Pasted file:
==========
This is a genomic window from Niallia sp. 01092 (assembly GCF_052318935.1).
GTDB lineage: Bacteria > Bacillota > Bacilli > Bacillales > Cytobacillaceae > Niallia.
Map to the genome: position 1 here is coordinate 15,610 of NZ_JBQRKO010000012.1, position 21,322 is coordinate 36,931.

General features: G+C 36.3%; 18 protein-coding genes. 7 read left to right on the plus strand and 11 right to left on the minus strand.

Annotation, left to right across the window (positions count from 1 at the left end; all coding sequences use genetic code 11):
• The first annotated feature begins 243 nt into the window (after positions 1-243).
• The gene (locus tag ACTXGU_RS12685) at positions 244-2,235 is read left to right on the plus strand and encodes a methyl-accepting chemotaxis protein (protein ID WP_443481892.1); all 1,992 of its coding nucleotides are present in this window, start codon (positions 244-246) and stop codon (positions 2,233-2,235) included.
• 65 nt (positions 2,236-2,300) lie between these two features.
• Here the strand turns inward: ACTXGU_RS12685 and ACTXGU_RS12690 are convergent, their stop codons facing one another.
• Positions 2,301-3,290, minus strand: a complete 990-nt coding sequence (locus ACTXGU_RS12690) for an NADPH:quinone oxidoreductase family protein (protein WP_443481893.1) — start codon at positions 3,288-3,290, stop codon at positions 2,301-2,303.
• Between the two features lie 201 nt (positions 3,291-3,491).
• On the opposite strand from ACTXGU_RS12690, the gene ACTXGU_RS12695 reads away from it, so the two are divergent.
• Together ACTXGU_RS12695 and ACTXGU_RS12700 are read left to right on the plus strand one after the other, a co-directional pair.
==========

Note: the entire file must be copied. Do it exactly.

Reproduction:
This is a genomic window from Niallia sp. 01092 (assembly GCF_052318935.1).
GTDB lineage: Bacteria > Bacillota > Bacilli > Bacillales > Cytobacillaceae > Niallia.
Map to the genome: position 1 here is coordinate 15,610 of NZ_JBQRKO010000012.1, position 21,322 is coordinate 36,931.

General features: G+C 36.3%; 18 protein-coding genes. 7 read left to right on the plus strand and 11 right to left on the minus strand.

Annotation, left to right across the window (positions count from 1 at the left end; all coding sequences use genetic code 11):
• The first annotated feature begins 243 nt into the window (after positions 1-243).
• The gene (locus tag ACTXGU_RS12685) at positions 244-2,235 is read left to right on the plus strand and encodes a methyl-accepting chemotaxis protein (protein ID WP_443481892.1); all 1,992 of its coding nucleotides are present in this window, start codon (positions 244-246) and stop codon (positions 2,233-2,235) included.
• 65 nt (positions 2,236-2,300) lie between these two features.
• Here the strand turns inward: ACTXGU_RS12685 and ACTXGU_RS12690 are convergent, their stop codons facing one another.
• Positions 2,301-3,290, minus strand: a complete 990-nt coding sequence (locus ACTXGU_RS12690) for an NADPH:quinone oxidoreductase family protein (protein WP_443481893.1) — start codon at positions 3,288-3,290, stop codon at positions 2,301-2,303.
• Between the two features lie 201 nt (positions 3,291-3,491).
• On the opposite strand from ACTXGU_RS12690, the gene ACTXGU_RS12695 reads away from it, so the two are divergent.
• Together ACTXGU_RS12695 and ACTXGU_RS12700 are read left to right on the plus strand one after the other, a co-directional pair.